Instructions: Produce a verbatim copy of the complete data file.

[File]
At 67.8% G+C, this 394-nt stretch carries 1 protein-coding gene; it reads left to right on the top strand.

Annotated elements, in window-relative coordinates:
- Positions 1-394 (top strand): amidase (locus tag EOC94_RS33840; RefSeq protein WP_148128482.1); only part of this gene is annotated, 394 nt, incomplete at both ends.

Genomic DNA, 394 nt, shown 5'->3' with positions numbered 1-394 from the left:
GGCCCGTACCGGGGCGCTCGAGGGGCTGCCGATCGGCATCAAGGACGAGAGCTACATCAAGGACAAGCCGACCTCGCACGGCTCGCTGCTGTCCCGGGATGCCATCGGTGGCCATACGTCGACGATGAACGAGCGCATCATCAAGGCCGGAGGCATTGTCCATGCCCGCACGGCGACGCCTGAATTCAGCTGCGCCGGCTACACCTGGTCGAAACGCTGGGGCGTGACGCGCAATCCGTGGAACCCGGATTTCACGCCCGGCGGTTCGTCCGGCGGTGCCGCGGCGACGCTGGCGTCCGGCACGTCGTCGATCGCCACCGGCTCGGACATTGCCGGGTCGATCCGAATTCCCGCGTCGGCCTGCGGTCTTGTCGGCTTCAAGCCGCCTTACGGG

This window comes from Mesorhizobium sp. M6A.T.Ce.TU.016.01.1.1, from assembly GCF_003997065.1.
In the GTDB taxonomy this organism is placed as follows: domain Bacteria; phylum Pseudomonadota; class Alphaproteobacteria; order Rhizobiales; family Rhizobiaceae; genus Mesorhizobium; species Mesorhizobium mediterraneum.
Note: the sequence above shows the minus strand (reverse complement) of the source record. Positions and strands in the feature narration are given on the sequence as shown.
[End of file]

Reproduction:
At 67.8% G+C, this 394-nt stretch carries 1 protein-coding gene; it reads left to right on the top strand.

Annotated elements, in window-relative coordinates:
- Positions 1-394 (top strand): amidase (locus tag EOC94_RS33840; RefSeq protein WP_148128482.1); only part of this gene is annotated, 394 nt, incomplete at both ends.

Genomic DNA, 394 nt, shown 5'->3' with positions numbered 1-394 from the left:
GGCCCGTACCGGGGCGCTCGAGGGGCTGCCGATCGGCATCAAGGACGAGAGCTACATCAAGGACAAGCCGACCTCGCACGGCTCGCTGCTGTCCCGGGATGCCATCGGTGGCCATACGTCGACGATGAACGAGCGCATCATCAAGGCCGGAGGCATTGTCCATGCCCGCACGGCGACGCCTGAATTCAGCTGCGCCGGCTACACCTGGTCGAAACGCTGGGGCGTGACGCGCAATCCGTGGAACCCGGATTTCACGCCCGGCGGTTCGTCCGGCGGTGCCGCGGCGACGCTGGCGTCCGGCACGTCGTCGATCGCCACCGGCTCGGACATTGCCGGGTCGATCCGAATTCCCGCGTCGGCCTGCGGTCTTGTCGGCTTCAAGCCGCCTTACGGG

This window comes from Mesorhizobium sp. M6A.T.Ce.TU.016.01.1.1, from assembly GCF_003997065.1.
In the GTDB taxonomy this organism is placed as follows: domain Bacteria; phylum Pseudomonadota; class Alphaproteobacteria; order Rhizobiales; family Rhizobiaceae; genus Mesorhizobium; species Mesorhizobium mediterraneum.
Note: the sequence above shows the minus strand (reverse complement) of the source record. Positions and strands in the feature narration are given on the sequence as shown.